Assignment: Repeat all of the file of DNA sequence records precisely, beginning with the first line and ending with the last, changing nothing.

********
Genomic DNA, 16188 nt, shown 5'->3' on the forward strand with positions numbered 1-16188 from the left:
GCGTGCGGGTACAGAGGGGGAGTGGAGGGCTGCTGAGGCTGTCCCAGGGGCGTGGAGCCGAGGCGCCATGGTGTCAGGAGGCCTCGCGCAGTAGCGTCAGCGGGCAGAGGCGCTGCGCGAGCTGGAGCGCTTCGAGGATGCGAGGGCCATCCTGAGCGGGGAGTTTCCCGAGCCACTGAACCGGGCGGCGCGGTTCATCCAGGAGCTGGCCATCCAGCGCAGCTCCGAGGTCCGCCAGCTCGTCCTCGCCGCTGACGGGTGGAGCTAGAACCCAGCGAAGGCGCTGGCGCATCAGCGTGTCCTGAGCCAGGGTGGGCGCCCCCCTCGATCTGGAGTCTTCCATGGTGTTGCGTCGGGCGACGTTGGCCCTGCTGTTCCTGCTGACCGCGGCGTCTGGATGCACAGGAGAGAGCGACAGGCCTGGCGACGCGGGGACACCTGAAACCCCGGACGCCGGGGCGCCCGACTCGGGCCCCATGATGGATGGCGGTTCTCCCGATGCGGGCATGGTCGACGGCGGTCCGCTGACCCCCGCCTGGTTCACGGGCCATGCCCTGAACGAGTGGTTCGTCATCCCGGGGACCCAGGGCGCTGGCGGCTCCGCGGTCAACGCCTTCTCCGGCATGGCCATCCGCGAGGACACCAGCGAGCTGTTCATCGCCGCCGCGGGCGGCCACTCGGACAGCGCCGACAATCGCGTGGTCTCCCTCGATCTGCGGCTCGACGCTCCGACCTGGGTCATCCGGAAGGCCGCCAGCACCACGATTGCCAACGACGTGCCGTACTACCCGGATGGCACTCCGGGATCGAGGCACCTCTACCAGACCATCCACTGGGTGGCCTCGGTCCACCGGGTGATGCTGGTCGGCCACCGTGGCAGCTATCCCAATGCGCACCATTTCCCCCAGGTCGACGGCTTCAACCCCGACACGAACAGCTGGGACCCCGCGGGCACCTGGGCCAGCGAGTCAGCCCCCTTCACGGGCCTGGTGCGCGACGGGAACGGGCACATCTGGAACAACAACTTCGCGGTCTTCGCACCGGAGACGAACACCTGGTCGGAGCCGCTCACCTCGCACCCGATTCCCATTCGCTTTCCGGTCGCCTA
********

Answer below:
Genomic DNA, 16188 nt, shown 5'->3' on the forward strand with positions numbered 1-16188 from the left:
GCGTGCGGGTACAGAGGGGGAGTGGAGGGCTGCTGAGGCTGTCCCAGGGGCGTGGAGCCGAGGCGCCATGGTGTCAGGAGGCCTCGCGCAGTAGCGTCAGCGGGCAGAGGCGCTGCGCGAGCTGGAGCGCTTCGAGGATGCGAGGGCCATCCTGAGCGGGGAGTTTCCCGAGCCACTGAACCGGGCGGCGCGGTTCATCCAGGAGCTGGCCATCCAGCGCAGCTCCGAGGTCCGCCAGCTCGTCCTCGCCGCTGACGGGTGGAGCTAGAACCCAGCGAAGGCGCTGGCGCATCAGCGTGTCCTGAGCCAGGGTGGGCGCCCCCCTCGATCTGGAGTCTTCCATGGTGTTGCGTCGGGCGACGTTGGCCCTGCTGTTCCTGCTGACCGCGGCGTCTGGATGCACAGGAGAGAGCGACAGGCCTGGCGACGCGGGGACACCTGAAACCCCGGACGCCGGGGCGCCCGACTCGGGCCCCATGATGGATGGCGGTTCTCCCGATGCGGGCATGGTCGACGGCGGTCCGCTGACCCCCGCCTGGTTCACGGGCCATGCCCTGAACGAGTGGTTCGTCATCCCGGGGACCCAGGGCGCTGGCGGCTCCGCGGTCAACGCCTTCTCCGGCATGGCCATCCGCGAGGACACCAGCGAGCTGTTCATCGCCGCCGCGGGCGGCCACTCGGACAGCGCCGACAATCGCGTGGTCTCCCTCGATCTGCGGCTCGACGCTCCGACCTGGGTCATCCGGAAGGCCGCCAGCACCACGATTGCCAACGACGTGCCGTACTACCCGGATGGCACTCCGGGATCGAGGCACCTCTACCAGACCATCCACTGGGTGGCCTCGGTCCACCGGGTGATGCTGGTCGGCCACCGTGGCAGCTATCCCAATGCGCACCATTTCCCCCAGGTCGACGGCTTCAACCCCGACACGAACAGCTGGGACCCCGCGGGCACCTGGGCCAGCGAGTCAGCCCCCTTCACGGGCCTGGTGCGCGACGGGAACGGGCACATCTGGAACAACAACTTCGCGGTCTTCGCACCGGAGACGAACACCTGGTCGGAGCCGCTCACCTCGCACCCGATTCCCATTCGCTTTCCGGTCGCCTA